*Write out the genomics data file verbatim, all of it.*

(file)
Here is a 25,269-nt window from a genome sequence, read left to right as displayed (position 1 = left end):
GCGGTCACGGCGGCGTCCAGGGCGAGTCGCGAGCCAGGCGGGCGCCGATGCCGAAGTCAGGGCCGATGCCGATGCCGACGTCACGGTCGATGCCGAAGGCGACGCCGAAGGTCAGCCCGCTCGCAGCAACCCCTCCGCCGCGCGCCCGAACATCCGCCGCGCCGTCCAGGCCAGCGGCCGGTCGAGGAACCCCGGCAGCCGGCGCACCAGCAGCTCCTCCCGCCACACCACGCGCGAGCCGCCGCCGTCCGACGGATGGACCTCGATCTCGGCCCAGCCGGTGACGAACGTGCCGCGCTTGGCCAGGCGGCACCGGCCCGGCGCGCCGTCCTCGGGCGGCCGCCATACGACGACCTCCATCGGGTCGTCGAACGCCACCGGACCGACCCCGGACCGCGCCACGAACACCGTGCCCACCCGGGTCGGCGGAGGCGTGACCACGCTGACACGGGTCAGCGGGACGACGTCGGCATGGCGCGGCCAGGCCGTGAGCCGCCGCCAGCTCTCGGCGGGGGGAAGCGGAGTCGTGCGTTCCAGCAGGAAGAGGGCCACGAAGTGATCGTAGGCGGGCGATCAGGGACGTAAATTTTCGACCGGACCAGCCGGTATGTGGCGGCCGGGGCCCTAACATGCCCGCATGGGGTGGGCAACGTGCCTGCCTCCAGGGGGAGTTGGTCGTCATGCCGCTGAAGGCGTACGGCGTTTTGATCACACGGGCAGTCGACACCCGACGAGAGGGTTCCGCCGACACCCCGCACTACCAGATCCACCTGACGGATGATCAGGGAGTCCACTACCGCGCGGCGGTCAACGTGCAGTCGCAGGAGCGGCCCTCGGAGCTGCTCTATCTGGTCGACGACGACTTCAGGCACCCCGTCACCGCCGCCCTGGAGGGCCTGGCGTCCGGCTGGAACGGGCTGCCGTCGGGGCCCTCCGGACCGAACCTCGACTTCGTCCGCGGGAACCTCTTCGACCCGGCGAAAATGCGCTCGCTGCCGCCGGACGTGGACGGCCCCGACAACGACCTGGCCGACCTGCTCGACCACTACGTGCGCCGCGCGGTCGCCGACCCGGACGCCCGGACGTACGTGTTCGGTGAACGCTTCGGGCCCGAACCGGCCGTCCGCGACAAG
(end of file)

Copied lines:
Here is a 25,269-nt window from a genome sequence, read left to right as displayed (position 1 = left end):
GCGGTCACGGCGGCGTCCAGGGCGAGTCGCGAGCCAGGCGGGCGCCGATGCCGAAGTCAGGGCCGATGCCGATGCCGACGTCACGGTCGATGCCGAAGGCGACGCCGAAGGTCAGCCCGCTCGCAGCAACCCCTCCGCCGCGCGCCCGAACATCCGCCGCGCCGTCCAGGCCAGCGGCCGGTCGAGGAACCCCGGCAGCCGGCGCACCAGCAGCTCCTCCCGCCACACCACGCGCGAGCCGCCGCCGTCCGACGGATGGACCTCGATCTCGGCCCAGCCGGTGACGAACGTGCCGCGCTTGGCCAGGCGGCACCGGCCCGGCGCGCCGTCCTCGGGCGGCCGCCATACGACGACCTCCATCGGGTCGTCGAACGCCACCGGACCGACCCCGGACCGCGCCACGAACACCGTGCCCACCCGGGTCGGCGGAGGCGTGACCACGCTGACACGGGTCAGCGGGACGACGTCGGCATGGCGCGGCCAGGCCGTGAGCCGCCGCCAGCTCTCGGCGGGGGGAAGCGGAGTCGTGCGTTCCAGCAGGAAGAGGGCCACGAAGTGATCGTAGGCGGGCGATCAGGGACGTAAATTTTCGACCGGACCAGCCGGTATGTGGCGGCCGGGGCCCTAACATGCCCGCATGGGGTGGGCAACGTGCCTGCCTCCAGGGGGAGTTGGTCGTCATGCCGCTGAAGGCGTACGGCGTTTTGATCACACGGGCAGTCGACACCCGACGAGAGGGTTCCGCCGACACCCCGCACTACCAGATCCACCTGACGGATGATCAGGGAGTCCACTACCGCGCGGCGGTCAACGTGCAGTCGCAGGAGCGGCCCTCGGAGCTGCTCTATCTGGTCGACGACGACTTCAGGCACCCCGTCACCGCCGCCCTGGAGGGCCTGGCGTCCGGCTGGAACGGGCTGCCGTCGGGGCCCTCCGGACCGAACCTCGACTTCGTCCGCGGGAACCTCTTCGACCCGGCGAAAATGCGCTCGCTGCCGCCGGACGTGGACGGCCCCGACAACGACCTGGCCGACCTGCTCGACCACTACGTGCGCCGCGCGGTCGCCGACCCGGACGCCCGGACGTACGTGTTCGGTGAACGCTTCGGGCCCGAACCGGCCGTCCGCGACAAG